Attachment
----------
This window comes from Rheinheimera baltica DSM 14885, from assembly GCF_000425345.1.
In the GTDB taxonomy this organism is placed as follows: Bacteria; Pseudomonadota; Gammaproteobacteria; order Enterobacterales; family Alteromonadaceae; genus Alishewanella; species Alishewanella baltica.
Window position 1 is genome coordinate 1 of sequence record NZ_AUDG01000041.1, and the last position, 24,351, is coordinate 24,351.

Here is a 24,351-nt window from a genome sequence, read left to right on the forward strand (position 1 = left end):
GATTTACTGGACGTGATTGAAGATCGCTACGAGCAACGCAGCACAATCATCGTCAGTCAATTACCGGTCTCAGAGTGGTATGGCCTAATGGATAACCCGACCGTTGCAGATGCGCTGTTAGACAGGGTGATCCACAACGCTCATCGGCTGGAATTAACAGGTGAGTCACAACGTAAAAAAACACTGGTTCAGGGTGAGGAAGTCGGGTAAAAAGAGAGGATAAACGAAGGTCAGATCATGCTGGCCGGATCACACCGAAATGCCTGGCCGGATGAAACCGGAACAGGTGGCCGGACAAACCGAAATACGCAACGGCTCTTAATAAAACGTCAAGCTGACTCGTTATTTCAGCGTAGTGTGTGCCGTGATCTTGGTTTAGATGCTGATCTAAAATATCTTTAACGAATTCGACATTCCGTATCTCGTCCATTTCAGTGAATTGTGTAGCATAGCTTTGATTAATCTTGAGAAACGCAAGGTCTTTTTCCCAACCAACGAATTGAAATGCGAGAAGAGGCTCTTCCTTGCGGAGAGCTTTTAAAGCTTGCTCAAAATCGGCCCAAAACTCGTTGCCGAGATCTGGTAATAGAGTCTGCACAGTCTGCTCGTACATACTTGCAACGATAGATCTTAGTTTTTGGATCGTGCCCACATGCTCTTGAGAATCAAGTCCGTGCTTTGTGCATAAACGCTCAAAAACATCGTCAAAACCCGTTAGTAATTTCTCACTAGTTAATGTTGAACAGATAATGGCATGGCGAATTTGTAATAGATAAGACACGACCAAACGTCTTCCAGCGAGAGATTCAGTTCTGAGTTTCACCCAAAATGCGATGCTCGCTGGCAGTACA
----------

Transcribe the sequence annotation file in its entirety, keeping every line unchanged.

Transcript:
This window comes from Rheinheimera baltica DSM 14885, from assembly GCF_000425345.1.
In the GTDB taxonomy this organism is placed as follows: Bacteria; Pseudomonadota; Gammaproteobacteria; order Enterobacterales; family Alteromonadaceae; genus Alishewanella; species Alishewanella baltica.
Window position 1 is genome coordinate 1 of sequence record NZ_AUDG01000041.1, and the last position, 24,351, is coordinate 24,351.

Here is a 24,351-nt window from a genome sequence, read left to right on the forward strand (position 1 = left end):
GATTTACTGGACGTGATTGAAGATCGCTACGAGCAACGCAGCACAATCATCGTCAGTCAATTACCGGTCTCAGAGTGGTATGGCCTAATGGATAACCCGACCGTTGCAGATGCGCTGTTAGACAGGGTGATCCACAACGCTCATCGGCTGGAATTAACAGGTGAGTCACAACGTAAAAAAACACTGGTTCAGGGTGAGGAAGTCGGGTAAAAAGAGAGGATAAACGAAGGTCAGATCATGCTGGCCGGATCACACCGAAATGCCTGGCCGGATGAAACCGGAACAGGTGGCCGGACAAACCGAAATACGCAACGGCTCTTAATAAAACGTCAAGCTGACTCGTTATTTCAGCGTAGTGTGTGCCGTGATCTTGGTTTAGATGCTGATCTAAAATATCTTTAACGAATTCGACATTCCGTATCTCGTCCATTTCAGTGAATTGTGTAGCATAGCTTTGATTAATCTTGAGAAACGCAAGGTCTTTTTCCCAACCAACGAATTGAAATGCGAGAAGAGGCTCTTCCTTGCGGAGAGCTTTTAAAGCTTGCTCAAAATCGGCCCAAAACTCGTTGCCGAGATCTGGTAATAGAGTCTGCACAGTCTGCTCGTACATACTTGCAACGATAGATCTTAGTTTTTGGATCGTGCCCACATGCTCTTGAGAATCAAGTCCGTGCTTTGTGCATAAACGCTCAAAAACATCGTCAAAACCCGTTAGTAATTTCTCACTAGTTAATGTTGAACAGATAATGGCATGGCGAATTTGTAATAGATAAGACACGACCAAACGTCTTCCAGCGAGAGATTCAGTTCTGAGTTTCACCCAAAATGCGATGCTCGCTGGCAGTACA